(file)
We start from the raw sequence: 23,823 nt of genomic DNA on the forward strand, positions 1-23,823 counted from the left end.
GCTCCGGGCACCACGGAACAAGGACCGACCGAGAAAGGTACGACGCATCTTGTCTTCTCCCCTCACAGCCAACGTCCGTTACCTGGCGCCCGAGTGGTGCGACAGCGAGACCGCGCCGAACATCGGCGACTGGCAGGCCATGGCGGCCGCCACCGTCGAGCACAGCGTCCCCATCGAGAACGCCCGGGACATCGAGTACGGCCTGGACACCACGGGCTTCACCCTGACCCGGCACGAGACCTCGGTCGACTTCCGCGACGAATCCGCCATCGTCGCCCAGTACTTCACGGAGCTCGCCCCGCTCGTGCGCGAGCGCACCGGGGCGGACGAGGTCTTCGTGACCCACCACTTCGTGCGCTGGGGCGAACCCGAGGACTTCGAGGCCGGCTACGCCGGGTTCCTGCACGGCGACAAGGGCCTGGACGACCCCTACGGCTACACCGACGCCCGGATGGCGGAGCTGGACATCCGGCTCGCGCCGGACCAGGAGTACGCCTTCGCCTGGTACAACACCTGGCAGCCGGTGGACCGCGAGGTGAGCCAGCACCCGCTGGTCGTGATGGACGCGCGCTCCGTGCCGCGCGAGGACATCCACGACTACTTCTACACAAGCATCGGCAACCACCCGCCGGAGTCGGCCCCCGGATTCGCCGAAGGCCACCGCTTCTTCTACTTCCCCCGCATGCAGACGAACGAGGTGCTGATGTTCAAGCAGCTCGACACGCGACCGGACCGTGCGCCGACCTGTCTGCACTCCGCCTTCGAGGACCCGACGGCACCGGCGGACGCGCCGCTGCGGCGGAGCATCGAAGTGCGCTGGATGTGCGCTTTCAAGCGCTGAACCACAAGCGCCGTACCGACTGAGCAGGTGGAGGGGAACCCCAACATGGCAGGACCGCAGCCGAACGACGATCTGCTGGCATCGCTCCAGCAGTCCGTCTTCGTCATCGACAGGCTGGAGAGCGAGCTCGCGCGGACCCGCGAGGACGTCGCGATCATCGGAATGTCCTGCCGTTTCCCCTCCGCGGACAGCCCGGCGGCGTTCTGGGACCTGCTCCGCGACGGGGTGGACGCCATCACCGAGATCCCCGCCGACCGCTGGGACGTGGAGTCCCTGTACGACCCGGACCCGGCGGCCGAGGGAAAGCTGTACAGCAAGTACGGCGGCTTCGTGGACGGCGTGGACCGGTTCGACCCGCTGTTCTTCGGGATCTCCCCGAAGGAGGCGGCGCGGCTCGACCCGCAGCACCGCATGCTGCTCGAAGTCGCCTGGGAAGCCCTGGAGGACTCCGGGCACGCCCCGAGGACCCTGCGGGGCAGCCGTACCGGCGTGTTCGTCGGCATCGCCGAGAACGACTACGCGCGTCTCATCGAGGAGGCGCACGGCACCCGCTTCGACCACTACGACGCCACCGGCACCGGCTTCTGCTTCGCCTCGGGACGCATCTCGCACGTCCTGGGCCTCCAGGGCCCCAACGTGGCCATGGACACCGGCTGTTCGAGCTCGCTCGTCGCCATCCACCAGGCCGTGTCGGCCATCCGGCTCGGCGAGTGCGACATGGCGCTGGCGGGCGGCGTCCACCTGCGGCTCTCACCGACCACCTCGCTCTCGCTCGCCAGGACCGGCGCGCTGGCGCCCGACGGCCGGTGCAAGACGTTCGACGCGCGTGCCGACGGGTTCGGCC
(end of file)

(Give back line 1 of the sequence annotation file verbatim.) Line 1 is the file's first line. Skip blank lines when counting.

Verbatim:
We start from the raw sequence: 23,823 nt of genomic DNA on the forward strand, positions 1-23,823 counted from the left end.